I strive to maintain a balance between my job and the rest of my life. Outside of work I have several current interests.
My wife is Dr. Enid Steinbart who works as the Director of Advising and Assessment in the Georgia Tech School of Math. We are proud parents of three awesome young women Hannah, Natalie and Monica. We also have an old dog Madison and a mean cat Bo. Here’s some faces to go with the names:
One (lazy) way to tell our story is to post our archive of annual holiday letters.
Comedy and Improv
Not exactly a typical hobby for a mathematics professor and college administrator, but believe me, it can be just as challenging! I’ve been performing stand up and improv comedy since the 1980’s. Here’s a Story Collider podcast where I talk a little bit about that part of my life.
I’ve also spend some time creating April Fool’s Jokes that occasionally get a little attention.
The Maker Movement
I am very involved in the maker movement. I co-founded a successful community makerspace, Decatur Makers, located in downtown Decatur. I’m also on the board of the Southeast Makers Alliance and have been involved as a co-producer of Maker Faire Atlanta since 2014.
STEM Extension Service
In 2016, I was invited to visit the White House Office of Science and Technology Policy (OSTP) for a meeting of makerspace organizers. While there, I had a discussion with Andrew Coy, currently at the Digital Harbor Foundation, about the 4H program and the maker movement. When I got back to Georgia Tech, I wrote up some ideas about a STEM Extension Service.
The basic idea is to consider the following parallel. The establishment of land grant universities (and soon after agricultural experiment stations and cooperative extension services) in the late 1800’s was in response to a national need to stay competitive in the agricultural and industrial revolution. Today, there is arguably a national need to stay competitive in STEM fields, so perhaps we should consider establishing STEM Extension Services (which I believe could look a lot like makerspaces) across rural and urban areas to provide hands-on learning in design, art, science, and technology. You can see more details in the document linked above.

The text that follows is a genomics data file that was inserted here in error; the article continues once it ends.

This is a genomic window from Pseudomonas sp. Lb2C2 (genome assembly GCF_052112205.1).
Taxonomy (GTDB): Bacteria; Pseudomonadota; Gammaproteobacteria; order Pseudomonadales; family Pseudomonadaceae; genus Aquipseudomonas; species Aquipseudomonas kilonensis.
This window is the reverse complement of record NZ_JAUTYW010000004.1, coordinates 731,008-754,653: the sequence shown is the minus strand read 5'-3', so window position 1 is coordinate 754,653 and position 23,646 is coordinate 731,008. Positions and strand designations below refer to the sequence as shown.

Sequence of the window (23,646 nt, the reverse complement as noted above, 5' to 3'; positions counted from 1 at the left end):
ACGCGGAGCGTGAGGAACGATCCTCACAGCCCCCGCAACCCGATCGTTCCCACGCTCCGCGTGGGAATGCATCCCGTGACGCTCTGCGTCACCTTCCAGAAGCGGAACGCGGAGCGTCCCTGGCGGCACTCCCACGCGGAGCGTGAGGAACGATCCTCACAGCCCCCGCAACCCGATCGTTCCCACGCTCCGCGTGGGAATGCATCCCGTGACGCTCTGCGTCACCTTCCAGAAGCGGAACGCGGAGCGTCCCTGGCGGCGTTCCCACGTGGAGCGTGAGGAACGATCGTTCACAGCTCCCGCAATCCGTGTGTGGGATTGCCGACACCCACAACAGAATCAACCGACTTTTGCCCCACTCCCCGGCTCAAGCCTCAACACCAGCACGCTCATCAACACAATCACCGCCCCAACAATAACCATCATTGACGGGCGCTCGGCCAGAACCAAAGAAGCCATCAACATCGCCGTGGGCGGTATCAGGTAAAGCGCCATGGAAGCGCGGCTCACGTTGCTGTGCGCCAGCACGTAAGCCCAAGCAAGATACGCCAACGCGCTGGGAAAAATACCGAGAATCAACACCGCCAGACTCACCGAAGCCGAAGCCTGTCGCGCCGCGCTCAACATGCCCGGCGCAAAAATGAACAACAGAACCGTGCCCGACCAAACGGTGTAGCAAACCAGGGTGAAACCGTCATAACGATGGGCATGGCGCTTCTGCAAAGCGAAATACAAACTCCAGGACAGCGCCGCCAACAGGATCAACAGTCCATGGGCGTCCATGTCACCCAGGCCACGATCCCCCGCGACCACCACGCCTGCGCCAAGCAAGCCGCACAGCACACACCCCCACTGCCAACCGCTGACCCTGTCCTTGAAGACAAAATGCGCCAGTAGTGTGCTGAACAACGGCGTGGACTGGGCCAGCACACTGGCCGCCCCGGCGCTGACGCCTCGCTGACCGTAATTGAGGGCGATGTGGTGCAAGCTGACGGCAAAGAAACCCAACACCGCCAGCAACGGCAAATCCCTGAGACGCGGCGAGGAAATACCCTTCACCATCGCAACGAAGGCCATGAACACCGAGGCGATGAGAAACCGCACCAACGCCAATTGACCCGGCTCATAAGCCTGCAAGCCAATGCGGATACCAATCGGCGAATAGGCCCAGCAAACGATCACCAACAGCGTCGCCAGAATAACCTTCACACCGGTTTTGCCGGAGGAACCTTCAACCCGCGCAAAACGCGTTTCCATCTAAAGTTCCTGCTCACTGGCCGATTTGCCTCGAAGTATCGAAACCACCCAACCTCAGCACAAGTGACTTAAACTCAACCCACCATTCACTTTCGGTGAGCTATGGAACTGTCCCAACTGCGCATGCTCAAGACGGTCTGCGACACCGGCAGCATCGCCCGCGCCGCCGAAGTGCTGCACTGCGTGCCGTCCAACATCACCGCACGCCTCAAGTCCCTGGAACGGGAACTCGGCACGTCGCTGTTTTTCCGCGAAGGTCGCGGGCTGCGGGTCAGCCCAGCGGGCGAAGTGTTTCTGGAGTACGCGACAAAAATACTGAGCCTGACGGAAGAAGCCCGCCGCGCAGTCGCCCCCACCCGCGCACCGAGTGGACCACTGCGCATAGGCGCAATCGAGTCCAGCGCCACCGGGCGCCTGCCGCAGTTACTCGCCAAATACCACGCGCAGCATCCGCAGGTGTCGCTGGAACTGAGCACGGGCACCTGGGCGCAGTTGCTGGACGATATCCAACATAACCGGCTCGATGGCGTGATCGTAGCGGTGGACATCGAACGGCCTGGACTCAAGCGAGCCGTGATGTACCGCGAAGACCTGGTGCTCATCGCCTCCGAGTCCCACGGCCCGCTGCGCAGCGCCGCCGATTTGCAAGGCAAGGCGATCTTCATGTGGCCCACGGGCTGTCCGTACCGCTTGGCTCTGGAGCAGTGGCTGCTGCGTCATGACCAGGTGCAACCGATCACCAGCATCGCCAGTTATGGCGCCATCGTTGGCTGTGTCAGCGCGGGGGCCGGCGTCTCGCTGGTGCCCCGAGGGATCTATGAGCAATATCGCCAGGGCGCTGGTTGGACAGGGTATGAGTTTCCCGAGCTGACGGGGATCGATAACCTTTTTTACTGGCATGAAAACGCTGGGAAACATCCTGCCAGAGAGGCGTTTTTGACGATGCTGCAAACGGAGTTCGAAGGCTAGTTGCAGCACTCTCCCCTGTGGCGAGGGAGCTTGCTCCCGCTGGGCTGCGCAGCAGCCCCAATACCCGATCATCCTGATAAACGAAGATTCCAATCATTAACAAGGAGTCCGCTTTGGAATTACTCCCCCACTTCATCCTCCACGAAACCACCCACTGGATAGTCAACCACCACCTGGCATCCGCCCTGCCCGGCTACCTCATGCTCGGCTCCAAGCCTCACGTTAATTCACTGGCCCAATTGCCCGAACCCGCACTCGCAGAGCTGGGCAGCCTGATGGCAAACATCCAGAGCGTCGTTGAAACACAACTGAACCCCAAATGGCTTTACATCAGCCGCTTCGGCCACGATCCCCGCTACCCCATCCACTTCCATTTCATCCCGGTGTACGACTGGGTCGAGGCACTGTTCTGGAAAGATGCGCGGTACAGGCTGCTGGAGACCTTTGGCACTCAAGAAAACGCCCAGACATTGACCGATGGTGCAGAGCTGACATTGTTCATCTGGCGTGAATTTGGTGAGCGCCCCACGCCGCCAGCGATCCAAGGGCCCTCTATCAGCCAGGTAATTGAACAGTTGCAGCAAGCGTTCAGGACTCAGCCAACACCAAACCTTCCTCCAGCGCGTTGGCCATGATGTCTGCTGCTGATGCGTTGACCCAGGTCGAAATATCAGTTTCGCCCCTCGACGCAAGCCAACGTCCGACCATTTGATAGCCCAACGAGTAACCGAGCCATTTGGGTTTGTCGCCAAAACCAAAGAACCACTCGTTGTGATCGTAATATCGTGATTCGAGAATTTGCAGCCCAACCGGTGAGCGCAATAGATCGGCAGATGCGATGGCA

UPDATE 1: The idea of a STEM Extension Service is publicly mentioned in a recently released report from the Provost of Georgia Tech. This report was produced after two years of research and deliberation on the future of Higher Education, and is part of the Commission on Creating the Next in Education (CNE). The Extension Service idea appears on p.4 of the “Learning by Doing” supplement.
UPDATE 2: There seems to be some continued interest in developing this idea under the current working name of Tech Extension (or maybe something else). In particular, after the Nation of Makers Conference (aka NOMCON), a working group on the topic was formed. Stay tuned! And if you are interested in this topic, please feel free to contact me.